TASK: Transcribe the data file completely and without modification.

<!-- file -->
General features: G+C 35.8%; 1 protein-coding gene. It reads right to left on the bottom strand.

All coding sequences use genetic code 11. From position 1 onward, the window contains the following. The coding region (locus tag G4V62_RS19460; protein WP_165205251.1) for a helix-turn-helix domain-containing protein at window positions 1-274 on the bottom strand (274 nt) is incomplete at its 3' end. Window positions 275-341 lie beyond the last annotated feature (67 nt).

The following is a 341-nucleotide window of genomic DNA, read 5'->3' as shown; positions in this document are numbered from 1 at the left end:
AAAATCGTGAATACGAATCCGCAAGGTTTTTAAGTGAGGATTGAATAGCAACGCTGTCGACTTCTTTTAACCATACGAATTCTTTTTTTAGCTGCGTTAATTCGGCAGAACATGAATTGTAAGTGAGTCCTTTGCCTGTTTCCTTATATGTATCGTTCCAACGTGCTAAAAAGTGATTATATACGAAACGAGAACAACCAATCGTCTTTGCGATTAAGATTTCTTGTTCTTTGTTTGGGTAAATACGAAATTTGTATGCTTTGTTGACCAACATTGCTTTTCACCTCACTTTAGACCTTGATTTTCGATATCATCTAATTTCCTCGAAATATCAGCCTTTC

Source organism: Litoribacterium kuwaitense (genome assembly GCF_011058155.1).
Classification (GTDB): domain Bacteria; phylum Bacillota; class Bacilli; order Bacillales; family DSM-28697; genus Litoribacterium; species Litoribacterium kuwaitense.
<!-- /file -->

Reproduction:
General features: G+C 35.8%; 1 protein-coding gene. It reads right to left on the bottom strand.

All coding sequences use genetic code 11. From position 1 onward, the window contains the following. The coding region (locus tag G4V62_RS19460; protein WP_165205251.1) for a helix-turn-helix domain-containing protein at window positions 1-274 on the bottom strand (274 nt) is incomplete at its 3' end. Window positions 275-341 lie beyond the last annotated feature (67 nt).

The following is a 341-nucleotide window of genomic DNA, read 5'->3' as shown; positions in this document are numbered from 1 at the left end:
AAAATCGTGAATACGAATCCGCAAGGTTTTTAAGTGAGGATTGAATAGCAACGCTGTCGACTTCTTTTAACCATACGAATTCTTTTTTTAGCTGCGTTAATTCGGCAGAACATGAATTGTAAGTGAGTCCTTTGCCTGTTTCCTTATATGTATCGTTCCAACGTGCTAAAAAGTGATTATATACGAAACGAGAACAACCAATCGTCTTTGCGATTAAGATTTCTTGTTCTTTGTTTGGGTAAATACGAAATTTGTATGCTTTGTTGACCAACATTGCTTTTCACCTCACTTTAGACCTTGATTTTCGATATCATCTAATTTCCTCGAAATATCAGCCTTTC

Source organism: Litoribacterium kuwaitense (genome assembly GCF_011058155.1).
Classification (GTDB): domain Bacteria; phylum Bacillota; class Bacilli; order Bacillales; family DSM-28697; genus Litoribacterium; species Litoribacterium kuwaitense.